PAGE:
This week, the U.S. Interagency Council on Homelessness (USICH), the Federal agency tasked with coordinating the national effort to end homelessness, released its new strategic plan, entitled Expanding the Toolbox: The Whole-of-Government Response to Homelessness. Unfortunately, the document is neither strategic nor a plan, despite the urgency for both given the rising levels of homelessness during the Trump administration.
The document contains an extensive, inaccurate, and largely incomprehensible analysis of homelessness and the federal efforts to address it. Although many of the “strategic actions” that it offers (including employment, housing, prevention, trauma-informed care) have the potential to be helpful, the document does not suggest any federal responsibility or strategy for the implementation of these actions.
The plan takes particularly perplexing aim at the US Department of Housing and Urban Development’s (HUD) Housing First funding. Housing First is an evidence-based and proven strategy that involves getting homeless people quickly back into housing and offering, though not requiring, services. The authors blame Housing First for the rise in unsheltered homelessness without citing any evidence to establish such a connection. Meanwhile, the authors enthusiastically praise the Department of Veterans Affairs (VA) programs, which reduced veteran homelessness, including unsheltered homelessness, by more than half. VA specifically attributes this success to Housing First.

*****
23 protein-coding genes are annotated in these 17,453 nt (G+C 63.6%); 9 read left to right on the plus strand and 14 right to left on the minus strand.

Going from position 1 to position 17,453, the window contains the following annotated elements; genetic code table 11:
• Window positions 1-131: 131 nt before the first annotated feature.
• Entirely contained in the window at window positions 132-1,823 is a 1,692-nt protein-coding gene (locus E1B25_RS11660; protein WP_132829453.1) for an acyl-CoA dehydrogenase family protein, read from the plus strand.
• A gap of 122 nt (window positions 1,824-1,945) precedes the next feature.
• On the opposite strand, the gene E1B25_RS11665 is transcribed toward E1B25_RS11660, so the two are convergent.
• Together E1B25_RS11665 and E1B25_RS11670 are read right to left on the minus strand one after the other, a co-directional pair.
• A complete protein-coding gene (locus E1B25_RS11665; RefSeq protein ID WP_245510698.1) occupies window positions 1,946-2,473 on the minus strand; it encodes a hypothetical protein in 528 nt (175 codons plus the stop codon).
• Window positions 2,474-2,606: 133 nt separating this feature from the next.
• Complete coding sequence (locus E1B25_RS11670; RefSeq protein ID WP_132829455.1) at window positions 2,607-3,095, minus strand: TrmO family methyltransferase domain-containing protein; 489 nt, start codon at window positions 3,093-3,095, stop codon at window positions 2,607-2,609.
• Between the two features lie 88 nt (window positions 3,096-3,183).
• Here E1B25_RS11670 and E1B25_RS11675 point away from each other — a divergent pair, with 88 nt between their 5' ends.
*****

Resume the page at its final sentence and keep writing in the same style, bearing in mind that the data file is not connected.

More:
The report follows a series of harmful policy decisions by this administration that have undermined efforts to promote fairness and equity in homelessness and housing services. Collectively, they symbolize a retreat from the Federal government’s leadership role in the effort to end homelessness.
“It is obvious that homelessness is a critical problem in the nation. Homeless programs, including those funded by the federal government, are housing more people than ever. But they can’t keep up with the number of people who are becoming homeless because rents are rising faster than incomes,” said Nan Roman, President & CEO of the National Alliance to End Homelessness. “Those on the frontlines could accomplish so much more with the help of a clear federal plan and set of strategies, like Housing First, based on evidence and supported by leadership whose only commitment is to ending homelessness.”